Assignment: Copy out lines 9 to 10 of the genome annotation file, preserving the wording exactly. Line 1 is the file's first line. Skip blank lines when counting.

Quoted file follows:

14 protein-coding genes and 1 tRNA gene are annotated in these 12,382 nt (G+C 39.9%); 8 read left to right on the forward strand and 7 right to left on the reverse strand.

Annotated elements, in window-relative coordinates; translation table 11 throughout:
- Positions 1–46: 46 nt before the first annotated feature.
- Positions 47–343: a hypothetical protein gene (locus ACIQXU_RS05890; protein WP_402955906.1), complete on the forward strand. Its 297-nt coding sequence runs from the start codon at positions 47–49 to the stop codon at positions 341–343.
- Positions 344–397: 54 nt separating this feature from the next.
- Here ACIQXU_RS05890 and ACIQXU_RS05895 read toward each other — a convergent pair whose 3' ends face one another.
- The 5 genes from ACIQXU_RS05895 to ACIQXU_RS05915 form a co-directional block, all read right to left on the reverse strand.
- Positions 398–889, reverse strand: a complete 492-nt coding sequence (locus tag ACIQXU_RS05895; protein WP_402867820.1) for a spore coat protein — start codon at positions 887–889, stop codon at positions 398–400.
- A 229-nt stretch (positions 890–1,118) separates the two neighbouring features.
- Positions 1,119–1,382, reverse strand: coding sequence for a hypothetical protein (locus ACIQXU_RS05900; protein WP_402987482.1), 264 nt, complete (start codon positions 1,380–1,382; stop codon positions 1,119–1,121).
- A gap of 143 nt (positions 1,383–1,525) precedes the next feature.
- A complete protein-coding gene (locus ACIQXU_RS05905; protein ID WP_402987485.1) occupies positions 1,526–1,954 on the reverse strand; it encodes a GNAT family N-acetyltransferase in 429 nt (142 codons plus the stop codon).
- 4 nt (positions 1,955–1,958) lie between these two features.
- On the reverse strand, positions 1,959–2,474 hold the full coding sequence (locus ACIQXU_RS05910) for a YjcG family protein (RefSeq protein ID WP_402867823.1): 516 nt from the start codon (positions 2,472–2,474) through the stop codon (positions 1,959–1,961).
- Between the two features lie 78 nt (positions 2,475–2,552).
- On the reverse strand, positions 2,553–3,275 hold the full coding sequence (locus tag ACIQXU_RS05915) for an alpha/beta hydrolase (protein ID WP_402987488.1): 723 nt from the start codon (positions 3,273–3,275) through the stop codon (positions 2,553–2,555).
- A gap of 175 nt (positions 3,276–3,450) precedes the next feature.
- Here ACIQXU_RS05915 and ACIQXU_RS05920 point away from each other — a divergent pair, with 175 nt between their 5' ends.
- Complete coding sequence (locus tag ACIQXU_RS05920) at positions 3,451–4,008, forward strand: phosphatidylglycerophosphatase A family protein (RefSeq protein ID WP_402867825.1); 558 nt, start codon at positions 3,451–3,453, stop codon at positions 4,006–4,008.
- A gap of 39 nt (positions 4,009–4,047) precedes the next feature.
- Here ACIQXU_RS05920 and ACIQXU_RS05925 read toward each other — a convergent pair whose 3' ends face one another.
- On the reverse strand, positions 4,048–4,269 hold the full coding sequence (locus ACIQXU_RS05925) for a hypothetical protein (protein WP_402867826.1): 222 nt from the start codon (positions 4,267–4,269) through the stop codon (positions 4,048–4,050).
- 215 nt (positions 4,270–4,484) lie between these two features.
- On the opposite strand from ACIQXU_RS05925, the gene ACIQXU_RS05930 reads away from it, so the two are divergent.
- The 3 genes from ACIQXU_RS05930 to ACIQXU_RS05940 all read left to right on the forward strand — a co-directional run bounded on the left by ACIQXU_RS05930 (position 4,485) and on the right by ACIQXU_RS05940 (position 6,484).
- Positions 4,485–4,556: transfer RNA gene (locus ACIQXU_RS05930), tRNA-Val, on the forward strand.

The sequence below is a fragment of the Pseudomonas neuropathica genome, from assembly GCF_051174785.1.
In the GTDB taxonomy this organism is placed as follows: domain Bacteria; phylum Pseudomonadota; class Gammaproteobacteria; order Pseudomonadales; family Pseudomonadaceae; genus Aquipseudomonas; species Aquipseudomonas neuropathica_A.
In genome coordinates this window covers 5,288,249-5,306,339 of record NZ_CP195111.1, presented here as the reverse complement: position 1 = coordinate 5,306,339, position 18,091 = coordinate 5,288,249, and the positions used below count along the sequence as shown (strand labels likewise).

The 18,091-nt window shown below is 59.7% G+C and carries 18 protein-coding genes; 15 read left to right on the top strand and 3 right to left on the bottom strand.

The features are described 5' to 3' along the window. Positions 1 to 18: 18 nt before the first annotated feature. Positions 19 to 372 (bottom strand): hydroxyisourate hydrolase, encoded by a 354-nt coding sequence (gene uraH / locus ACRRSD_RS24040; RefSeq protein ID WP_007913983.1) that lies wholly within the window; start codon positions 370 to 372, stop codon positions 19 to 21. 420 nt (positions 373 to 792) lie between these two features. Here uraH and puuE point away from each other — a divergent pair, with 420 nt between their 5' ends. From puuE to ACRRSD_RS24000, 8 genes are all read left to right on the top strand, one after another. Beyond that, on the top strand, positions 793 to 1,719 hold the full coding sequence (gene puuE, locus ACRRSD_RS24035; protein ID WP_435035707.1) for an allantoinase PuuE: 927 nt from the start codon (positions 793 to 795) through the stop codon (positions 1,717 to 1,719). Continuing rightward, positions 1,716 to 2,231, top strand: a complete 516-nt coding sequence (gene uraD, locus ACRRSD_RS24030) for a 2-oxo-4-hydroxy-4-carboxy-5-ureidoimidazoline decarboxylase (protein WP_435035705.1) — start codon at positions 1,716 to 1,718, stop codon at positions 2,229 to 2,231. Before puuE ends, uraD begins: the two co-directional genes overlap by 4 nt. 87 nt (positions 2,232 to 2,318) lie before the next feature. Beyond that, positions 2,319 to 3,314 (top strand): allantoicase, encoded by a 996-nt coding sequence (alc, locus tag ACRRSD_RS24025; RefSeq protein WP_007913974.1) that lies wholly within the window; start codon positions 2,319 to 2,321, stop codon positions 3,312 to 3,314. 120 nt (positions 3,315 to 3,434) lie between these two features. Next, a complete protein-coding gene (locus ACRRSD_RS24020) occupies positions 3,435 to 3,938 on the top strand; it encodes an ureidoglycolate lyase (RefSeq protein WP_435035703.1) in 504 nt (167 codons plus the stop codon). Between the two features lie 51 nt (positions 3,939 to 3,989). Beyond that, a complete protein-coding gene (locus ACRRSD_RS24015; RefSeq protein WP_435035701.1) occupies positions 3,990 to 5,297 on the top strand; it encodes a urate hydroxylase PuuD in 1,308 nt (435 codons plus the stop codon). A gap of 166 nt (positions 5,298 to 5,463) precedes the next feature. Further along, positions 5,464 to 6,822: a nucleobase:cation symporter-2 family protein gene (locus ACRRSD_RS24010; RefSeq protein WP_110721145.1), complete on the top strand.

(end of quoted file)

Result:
- A 229-nt stretch (positions 890–1,118) separates the two neighbouring features.
- Positions 1,119–1,382, reverse strand: coding sequence for a hypothetical protein (locus ACIQXU_RS05900; protein WP_402987482.1), 264 nt, complete (start codon positions 1,380–1,382; stop codon positions 1,119–1,121).